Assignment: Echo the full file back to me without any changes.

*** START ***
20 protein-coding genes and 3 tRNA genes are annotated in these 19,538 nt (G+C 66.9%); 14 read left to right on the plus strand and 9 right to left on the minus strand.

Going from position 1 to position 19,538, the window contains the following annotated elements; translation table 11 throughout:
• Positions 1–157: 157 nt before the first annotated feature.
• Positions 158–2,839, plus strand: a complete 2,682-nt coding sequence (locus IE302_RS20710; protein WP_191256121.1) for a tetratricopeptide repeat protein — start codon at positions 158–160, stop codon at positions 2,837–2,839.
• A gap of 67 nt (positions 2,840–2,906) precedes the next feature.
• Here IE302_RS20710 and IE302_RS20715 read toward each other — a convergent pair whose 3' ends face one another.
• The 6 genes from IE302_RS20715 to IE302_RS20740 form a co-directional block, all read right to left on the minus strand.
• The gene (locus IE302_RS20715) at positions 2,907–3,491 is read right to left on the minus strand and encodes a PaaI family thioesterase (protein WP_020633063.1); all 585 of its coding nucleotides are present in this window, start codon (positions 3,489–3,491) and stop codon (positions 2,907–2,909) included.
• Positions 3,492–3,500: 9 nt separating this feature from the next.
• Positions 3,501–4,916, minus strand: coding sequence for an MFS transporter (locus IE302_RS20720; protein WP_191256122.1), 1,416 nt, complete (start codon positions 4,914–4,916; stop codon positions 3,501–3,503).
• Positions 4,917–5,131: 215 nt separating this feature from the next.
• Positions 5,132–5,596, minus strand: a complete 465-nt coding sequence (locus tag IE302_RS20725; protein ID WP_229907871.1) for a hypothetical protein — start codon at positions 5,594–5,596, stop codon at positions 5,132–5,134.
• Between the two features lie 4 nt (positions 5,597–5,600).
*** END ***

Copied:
20 protein-coding genes and 3 tRNA genes are annotated in these 19,538 nt (G+C 66.9%); 14 read left to right on the plus strand and 9 right to left on the minus strand.

Going from position 1 to position 19,538, the window contains the following annotated elements; translation table 11 throughout:
• Positions 1–157: 157 nt before the first annotated feature.
• Positions 158–2,839, plus strand: a complete 2,682-nt coding sequence (locus IE302_RS20710; protein WP_191256121.1) for a tetratricopeptide repeat protein — start codon at positions 158–160, stop codon at positions 2,837–2,839.
• A gap of 67 nt (positions 2,840–2,906) precedes the next feature.
• Here IE302_RS20710 and IE302_RS20715 read toward each other — a convergent pair whose 3' ends face one another.
• The 6 genes from IE302_RS20715 to IE302_RS20740 form a co-directional block, all read right to left on the minus strand.
• The gene (locus IE302_RS20715) at positions 2,907–3,491 is read right to left on the minus strand and encodes a PaaI family thioesterase (protein WP_020633063.1); all 585 of its coding nucleotides are present in this window, start codon (positions 3,489–3,491) and stop codon (positions 2,907–2,909) included.
• Positions 3,492–3,500: 9 nt separating this feature from the next.
• Positions 3,501–4,916, minus strand: coding sequence for an MFS transporter (locus IE302_RS20720; protein WP_191256122.1), 1,416 nt, complete (start codon positions 4,914–4,916; stop codon positions 3,501–3,503).
• Positions 4,917–5,131: 215 nt separating this feature from the next.
• Positions 5,132–5,596, minus strand: a complete 465-nt coding sequence (locus tag IE302_RS20725; protein ID WP_229907871.1) for a hypothetical protein — start codon at positions 5,594–5,596, stop codon at positions 5,132–5,134.
• Between the two features lie 4 nt (positions 5,597–5,600).